Handy is called "The Father of the Blues". As a kid I thought that this meant that he invented the blues.
What he really did was...used his musical training to harness the folk music and arrange and chart it. He also wrote original songs in the form and introduced the wider world to this truly American original art form.
He was also as true as anyone could be to the roots of it all. While signing his name to his compositions, he was the first to site his influences.
Blues was the first music I was ever passionate about. Who knows at what age I first learned the rhythms and cadences of it or when I first responded to the tonal qualities of a 12 barre progression in blues time, but I was hooked and glommed on to as much as I could early and often. When I was in my mid-teens and in the middle of Montana I had to really work at finding it. It was the age of "Disco" and "Urban Cowboy Corporate Country" on the airwaves. But find it I did. I grabbed every record I could find and read the liner notes to find the next artist who played and wrote this magic music.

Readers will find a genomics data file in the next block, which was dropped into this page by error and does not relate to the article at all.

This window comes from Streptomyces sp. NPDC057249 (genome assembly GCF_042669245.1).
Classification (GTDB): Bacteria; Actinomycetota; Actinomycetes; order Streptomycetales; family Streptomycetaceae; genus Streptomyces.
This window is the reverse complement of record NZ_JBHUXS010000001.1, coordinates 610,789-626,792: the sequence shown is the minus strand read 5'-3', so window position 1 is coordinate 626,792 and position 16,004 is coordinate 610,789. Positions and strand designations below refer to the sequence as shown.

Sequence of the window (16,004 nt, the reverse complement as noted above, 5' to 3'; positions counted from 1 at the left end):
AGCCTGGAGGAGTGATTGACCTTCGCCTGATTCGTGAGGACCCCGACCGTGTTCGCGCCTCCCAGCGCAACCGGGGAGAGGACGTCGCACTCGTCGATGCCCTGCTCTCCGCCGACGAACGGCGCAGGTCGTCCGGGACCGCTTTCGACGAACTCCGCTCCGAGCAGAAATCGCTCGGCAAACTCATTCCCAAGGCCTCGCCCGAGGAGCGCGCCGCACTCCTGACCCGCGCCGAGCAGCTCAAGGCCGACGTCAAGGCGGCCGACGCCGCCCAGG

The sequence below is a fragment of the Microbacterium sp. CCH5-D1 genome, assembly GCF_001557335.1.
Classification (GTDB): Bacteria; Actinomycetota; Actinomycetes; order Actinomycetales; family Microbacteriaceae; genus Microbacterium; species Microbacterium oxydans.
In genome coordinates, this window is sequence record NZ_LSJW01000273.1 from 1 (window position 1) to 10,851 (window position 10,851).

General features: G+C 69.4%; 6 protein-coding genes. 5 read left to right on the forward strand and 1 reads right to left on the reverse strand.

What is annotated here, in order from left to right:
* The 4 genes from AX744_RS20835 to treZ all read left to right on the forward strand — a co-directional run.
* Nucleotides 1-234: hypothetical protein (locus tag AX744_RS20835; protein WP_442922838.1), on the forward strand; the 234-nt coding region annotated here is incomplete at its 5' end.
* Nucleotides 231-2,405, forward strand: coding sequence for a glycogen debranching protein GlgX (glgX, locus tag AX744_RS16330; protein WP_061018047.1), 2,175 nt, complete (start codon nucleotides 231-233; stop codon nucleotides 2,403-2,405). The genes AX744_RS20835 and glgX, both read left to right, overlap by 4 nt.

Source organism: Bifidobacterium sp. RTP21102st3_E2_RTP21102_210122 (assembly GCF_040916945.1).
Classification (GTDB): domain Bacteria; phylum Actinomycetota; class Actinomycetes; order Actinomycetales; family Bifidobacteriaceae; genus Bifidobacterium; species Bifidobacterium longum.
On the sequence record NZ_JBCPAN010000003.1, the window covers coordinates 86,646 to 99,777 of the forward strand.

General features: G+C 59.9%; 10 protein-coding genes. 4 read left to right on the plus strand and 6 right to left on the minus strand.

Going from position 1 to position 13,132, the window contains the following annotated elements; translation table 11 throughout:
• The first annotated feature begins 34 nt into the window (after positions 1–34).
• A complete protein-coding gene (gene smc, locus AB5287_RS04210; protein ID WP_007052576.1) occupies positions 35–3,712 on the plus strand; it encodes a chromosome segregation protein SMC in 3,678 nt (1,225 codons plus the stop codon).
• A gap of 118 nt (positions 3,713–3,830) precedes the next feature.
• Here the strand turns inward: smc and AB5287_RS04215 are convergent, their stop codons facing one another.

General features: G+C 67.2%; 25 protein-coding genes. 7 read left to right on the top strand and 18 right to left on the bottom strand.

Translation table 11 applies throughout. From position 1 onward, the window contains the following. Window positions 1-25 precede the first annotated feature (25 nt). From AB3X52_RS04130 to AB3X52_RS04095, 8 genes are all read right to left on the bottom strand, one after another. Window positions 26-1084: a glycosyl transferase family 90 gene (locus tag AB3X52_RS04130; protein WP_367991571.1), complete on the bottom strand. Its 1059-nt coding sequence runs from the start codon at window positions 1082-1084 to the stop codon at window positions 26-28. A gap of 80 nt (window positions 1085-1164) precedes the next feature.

Somewhere I found W.C. Handy and what he did for the music.
Blues is a music that speaks to our genetic memory somewhere...like ALL folk music does.
And like all folk music, it deserves to be preserved. Handy was the first step in doing that.
All Part of how he helped preach the gospel of the blues. A true blues missionary.
Bing Crosby and Duke Ellington:
A couple of relative unknowns, at least I've never heard of them till searching for this blog..
Sylvester Weaver and Walter Beasley:
Someone else surely would have brought this music to the world. But W.C. did it with dignity and honor shown to the folks who created it.